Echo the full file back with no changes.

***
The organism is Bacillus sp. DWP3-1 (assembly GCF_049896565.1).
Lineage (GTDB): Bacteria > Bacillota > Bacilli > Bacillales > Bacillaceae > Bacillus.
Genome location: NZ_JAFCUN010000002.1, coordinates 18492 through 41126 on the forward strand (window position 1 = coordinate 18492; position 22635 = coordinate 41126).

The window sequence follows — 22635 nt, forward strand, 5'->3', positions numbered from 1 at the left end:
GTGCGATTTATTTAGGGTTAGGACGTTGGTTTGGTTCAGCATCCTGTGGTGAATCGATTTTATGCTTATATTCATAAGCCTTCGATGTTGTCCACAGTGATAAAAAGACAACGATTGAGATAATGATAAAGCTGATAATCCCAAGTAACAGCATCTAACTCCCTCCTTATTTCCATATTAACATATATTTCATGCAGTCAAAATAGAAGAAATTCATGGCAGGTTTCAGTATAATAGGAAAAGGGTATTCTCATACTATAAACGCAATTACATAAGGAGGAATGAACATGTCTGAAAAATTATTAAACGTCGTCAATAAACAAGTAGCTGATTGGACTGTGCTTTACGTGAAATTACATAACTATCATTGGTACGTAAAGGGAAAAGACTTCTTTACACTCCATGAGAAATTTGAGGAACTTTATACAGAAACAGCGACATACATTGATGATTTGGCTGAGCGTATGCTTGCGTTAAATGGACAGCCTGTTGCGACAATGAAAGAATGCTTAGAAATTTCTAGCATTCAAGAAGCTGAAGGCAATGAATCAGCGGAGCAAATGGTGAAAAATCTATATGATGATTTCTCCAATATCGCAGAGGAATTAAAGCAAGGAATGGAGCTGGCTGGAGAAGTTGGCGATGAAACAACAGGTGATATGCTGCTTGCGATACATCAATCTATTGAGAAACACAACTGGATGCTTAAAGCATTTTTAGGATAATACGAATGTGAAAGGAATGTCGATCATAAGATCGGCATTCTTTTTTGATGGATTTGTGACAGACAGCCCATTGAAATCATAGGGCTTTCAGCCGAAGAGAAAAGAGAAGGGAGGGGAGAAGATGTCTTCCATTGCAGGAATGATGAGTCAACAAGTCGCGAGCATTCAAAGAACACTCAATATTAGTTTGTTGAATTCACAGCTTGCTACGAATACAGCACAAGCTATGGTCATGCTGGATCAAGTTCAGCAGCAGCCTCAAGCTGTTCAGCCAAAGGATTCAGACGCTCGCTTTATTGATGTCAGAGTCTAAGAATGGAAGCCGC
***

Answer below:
The organism is Bacillus sp. DWP3-1 (assembly GCF_049896565.1).
Lineage (GTDB): Bacteria > Bacillota > Bacilli > Bacillales > Bacillaceae > Bacillus.
Genome location: NZ_JAFCUN010000002.1, coordinates 18492 through 41126 on the forward strand (window position 1 = coordinate 18492; position 22635 = coordinate 41126).

The window sequence follows — 22635 nt, forward strand, 5'->3', positions numbered from 1 at the left end:
GTGCGATTTATTTAGGGTTAGGACGTTGGTTTGGTTCAGCATCCTGTGGTGAATCGATTTTATGCTTATATTCATAAGCCTTCGATGTTGTCCACAGTGATAAAAAGACAACGATTGAGATAATGATAAAGCTGATAATCCCAAGTAACAGCATCTAACTCCCTCCTTATTTCCATATTAACATATATTTCATGCAGTCAAAATAGAAGAAATTCATGGCAGGTTTCAGTATAATAGGAAAAGGGTATTCTCATACTATAAACGCAATTACATAAGGAGGAATGAACATGTCTGAAAAATTATTAAACGTCGTCAATAAACAAGTAGCTGATTGGACTGTGCTTTACGTGAAATTACATAACTATCATTGGTACGTAAAGGGAAAAGACTTCTTTACACTCCATGAGAAATTTGAGGAACTTTATACAGAAACAGCGACATACATTGATGATTTGGCTGAGCGTATGCTTGCGTTAAATGGACAGCCTGTTGCGACAATGAAAGAATGCTTAGAAATTTCTAGCATTCAAGAAGCTGAAGGCAATGAATCAGCGGAGCAAATGGTGAAAAATCTATATGATGATTTCTCCAATATCGCAGAGGAATTAAAGCAAGGAATGGAGCTGGCTGGAGAAGTTGGCGATGAAACAACAGGTGATATGCTGCTTGCGATACATCAATCTATTGAGAAACACAACTGGATGCTTAAAGCATTTTTAGGATAATACGAATGTGAAAGGAATGTCGATCATAAGATCGGCATTCTTTTTTGATGGATTTGTGACAGACAGCCCATTGAAATCATAGGGCTTTCAGCCGAAGAGAAAAGAGAAGGGAGGGGAGAAGATGTCTTCCATTGCAGGAATGATGAGTCAACAAGTCGCGAGCATTCAAAGAACACTCAATATTAGTTTGTTGAATTCACAGCTTGCTACGAATACAGCACAAGCTATGGTCATGCTGGATCAAGTTCAGCAGCAGCCTCAAGCTGTTCAGCCAAAGGATTCAGACGCTCGCTTTATTGATGTCAGAGTCTAAGAATGGAAGCCGC